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Wrist Arthritis Surgery

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Updated April 23, 2013

Written or reviewed by a board-certified physician. See About.com's Medical Review Board.

Wrist Arthritis:

The wrist joint is the junction of the two forearm bones (the radius and ulna), and the group of 8 small bones at the base of the hand (the carpal bones). Like other joints in the body, the wrist can develop arthritis, causing joint pain and swelling. Different types of arthritis can affect the wrist joint, including osteoarthritis and rheumatoid arthritis.

Treatment of wrist arthritis most often begins with simple treatments, and when these fail to provide relief, there may be surgical options. Fortunately, unlike the hips and knees, we don't walk on our hands, so many people learn to adequately manage their symptoms of wrist arthritis without major surgery. In some patients, however, arthritis symptoms become disabling, and ultimately surgery may become necessary.

Non-Surgical Treatments:

Treatment of arthritis almost always begins with some simple steps. For people with wrist arthritis, common treatments include ice or heat application, oral medications, and cortisone injections. Wrist splints and braces are often very helpful for treatment of wrist arthritis; physical therapy may also provide relief of painful symptoms.

Wrist Fusion Surgery:

A wrist fusion is a common option for treatment of severe arthritis of the wrist. In some cases, where the arthritis is limited to a small area of the joint, there may be the possibility of performing a fusion between just a few of the small bones of the wrist, called a "limited fusion." For example, a "four-corner fusion" is a surgical procedure performed when arthritis is limited to the small bones of the wrist, usually resulting from an old fracture or trauma to the joint.

In people with more widespread arthritis of the wrist — especially when the arthritis involves the ends of the forearm bones — the option becomes a total wrist fusion. In this case, a large plate and metal screws are inserted across the wrist joint. The wrist will never bend again, but in people with severe arthritis, the primary goal is pain relief. A wrist fusion usually provides a strong and pain-free joint to allow resumption of most activities.

Wrist Replacement Surgery:

A wrist joint can be replaced, similar to how a knee replacement or hip replacement is performed: the joint is replaced with metal and plastic implants that allow movement of the joint between the hand and forearm.

The advantage of a wrist replacement is that, unlike a fusion, patients who have a joint replaced will have movement of the wrist. The disadvantage is that this is generally not a good procedure for active and younger patients, as the implants are not designed to withstand significant forces. Furthermore, wrist replacement surgery is relatively uncommon, so unlike hip and knee replacements, there are few surgeons performing this complex procedure.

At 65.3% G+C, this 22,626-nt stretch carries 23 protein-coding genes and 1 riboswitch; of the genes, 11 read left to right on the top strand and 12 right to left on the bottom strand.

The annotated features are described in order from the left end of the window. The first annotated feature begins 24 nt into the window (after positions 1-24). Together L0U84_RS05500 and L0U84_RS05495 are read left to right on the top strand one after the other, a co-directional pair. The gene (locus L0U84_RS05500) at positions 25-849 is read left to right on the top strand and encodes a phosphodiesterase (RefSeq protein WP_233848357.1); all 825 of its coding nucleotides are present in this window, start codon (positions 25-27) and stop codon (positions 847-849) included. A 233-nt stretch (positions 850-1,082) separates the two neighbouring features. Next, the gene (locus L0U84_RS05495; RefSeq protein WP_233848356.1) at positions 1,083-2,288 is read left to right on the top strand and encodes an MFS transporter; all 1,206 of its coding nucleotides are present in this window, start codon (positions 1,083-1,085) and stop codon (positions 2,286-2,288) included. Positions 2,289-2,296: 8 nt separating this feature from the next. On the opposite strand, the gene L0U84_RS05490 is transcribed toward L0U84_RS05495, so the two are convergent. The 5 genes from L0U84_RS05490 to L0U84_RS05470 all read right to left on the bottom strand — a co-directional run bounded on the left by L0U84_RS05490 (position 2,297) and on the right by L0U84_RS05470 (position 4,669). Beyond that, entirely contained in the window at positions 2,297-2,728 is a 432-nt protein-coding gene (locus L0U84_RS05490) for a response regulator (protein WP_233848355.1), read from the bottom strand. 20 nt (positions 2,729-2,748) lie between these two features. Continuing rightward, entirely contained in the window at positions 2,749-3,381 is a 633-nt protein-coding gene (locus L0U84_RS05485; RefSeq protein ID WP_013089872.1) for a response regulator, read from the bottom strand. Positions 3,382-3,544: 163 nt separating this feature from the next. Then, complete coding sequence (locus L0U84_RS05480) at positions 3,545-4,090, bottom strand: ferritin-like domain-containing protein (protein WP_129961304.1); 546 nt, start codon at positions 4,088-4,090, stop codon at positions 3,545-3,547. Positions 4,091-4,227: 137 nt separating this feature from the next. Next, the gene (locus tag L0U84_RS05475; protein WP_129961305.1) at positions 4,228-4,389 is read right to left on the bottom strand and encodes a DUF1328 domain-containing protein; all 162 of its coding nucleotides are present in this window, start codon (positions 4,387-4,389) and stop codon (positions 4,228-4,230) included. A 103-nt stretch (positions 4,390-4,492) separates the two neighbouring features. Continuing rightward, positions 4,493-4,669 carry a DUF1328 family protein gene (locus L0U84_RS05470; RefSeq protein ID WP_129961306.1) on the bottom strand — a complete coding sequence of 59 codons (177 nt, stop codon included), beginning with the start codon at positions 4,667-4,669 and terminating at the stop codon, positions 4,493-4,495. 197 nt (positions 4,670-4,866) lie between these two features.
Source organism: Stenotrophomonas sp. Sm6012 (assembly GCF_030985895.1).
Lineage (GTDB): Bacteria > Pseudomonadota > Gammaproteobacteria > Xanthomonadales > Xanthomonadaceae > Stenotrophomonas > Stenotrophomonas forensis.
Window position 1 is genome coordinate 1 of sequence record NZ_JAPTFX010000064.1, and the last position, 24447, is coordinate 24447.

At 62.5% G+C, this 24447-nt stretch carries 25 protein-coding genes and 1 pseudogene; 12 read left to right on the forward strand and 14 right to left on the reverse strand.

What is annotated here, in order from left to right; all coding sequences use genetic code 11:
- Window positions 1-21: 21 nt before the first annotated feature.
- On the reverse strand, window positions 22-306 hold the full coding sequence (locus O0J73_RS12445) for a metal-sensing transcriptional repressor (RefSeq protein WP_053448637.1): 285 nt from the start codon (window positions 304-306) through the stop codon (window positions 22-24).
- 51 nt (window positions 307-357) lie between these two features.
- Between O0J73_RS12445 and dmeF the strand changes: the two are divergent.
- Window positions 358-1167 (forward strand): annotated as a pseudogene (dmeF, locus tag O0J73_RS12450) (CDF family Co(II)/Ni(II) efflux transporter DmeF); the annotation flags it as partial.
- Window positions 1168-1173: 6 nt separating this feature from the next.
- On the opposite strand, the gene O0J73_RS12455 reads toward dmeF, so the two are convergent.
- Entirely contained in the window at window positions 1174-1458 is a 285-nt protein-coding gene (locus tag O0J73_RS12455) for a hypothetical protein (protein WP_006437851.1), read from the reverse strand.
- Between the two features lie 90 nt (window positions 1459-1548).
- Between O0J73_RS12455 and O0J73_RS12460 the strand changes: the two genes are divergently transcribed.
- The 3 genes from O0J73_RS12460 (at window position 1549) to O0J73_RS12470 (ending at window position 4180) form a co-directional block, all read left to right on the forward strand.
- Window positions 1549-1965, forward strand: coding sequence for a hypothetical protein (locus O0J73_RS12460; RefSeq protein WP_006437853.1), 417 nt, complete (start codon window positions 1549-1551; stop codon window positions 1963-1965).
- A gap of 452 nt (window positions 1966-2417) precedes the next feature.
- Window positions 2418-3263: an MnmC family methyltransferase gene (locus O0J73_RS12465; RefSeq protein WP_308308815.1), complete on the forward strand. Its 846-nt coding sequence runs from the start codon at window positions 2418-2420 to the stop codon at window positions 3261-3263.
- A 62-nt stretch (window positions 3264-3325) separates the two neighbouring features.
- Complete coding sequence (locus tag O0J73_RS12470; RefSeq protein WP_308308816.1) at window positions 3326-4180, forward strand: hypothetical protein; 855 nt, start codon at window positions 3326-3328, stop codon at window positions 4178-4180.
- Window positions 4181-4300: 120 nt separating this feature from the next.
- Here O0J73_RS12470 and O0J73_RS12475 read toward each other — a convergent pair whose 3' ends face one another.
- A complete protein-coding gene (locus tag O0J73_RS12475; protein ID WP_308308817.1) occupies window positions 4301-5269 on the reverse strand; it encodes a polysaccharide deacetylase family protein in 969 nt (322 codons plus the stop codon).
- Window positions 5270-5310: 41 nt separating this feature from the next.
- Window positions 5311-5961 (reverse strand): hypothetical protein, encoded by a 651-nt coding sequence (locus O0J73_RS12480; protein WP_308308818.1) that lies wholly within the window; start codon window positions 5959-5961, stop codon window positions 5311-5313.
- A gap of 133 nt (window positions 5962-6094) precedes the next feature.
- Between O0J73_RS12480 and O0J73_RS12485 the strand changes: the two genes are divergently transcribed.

Carpectomy:

A carpectomy is a surgical procedure to remove the small bones of the wrist joint. The most common type of carpectomy is removal of the small bone at the base of the thumb, called the trapezium, for people with arthritis of the base of the thumb.

When the arthritis is more widespread in the wrist, a surgery called a proximal row carpectomy (or PRC) removes three of the small wrist bones to remove the worn out joints of the wrist. The proximal row carpectomy may be an option in people who need mobility of the wrist and therefore don't want a fusion, yet are too active to have a replacement. In addition, a carpectomy may be a better option for people who are not good candidates for fusion, such as smokers who have a high chance of complications, such as nonunion, with fusion surgery.

Results After Surgery:

The results of treatment of wrist arthritis with surgery is mostly dependent on matching up the best surgical treatment for each patient. Not each of these surgical options is appropriate for everyone with wrist arthritis, so it's important to be evaluated by a physician experienced with each of these techniques.

In patients who undergo surgery for wrist arthritis, most will find relief of some or all of their pain. While function is not normal after wrist arthritis surgery, it is most often better than the patient experienced before surgery. Mobility of the wrist is variable, depending on which surgical option was chosen.

Sources:

Weiss AC, et al. "Total Wrist Arthroplasty" J Am Acad Orthop Surg March 2013 vol. 21 no. 3 140-148

Wyrick JD. "Proximal Row Carpectomy and Intercarpal Arthrodesis for the Management of Wrist Arthritis" J Am Acad Orthop Surg July/August 2003; 11:277-281.

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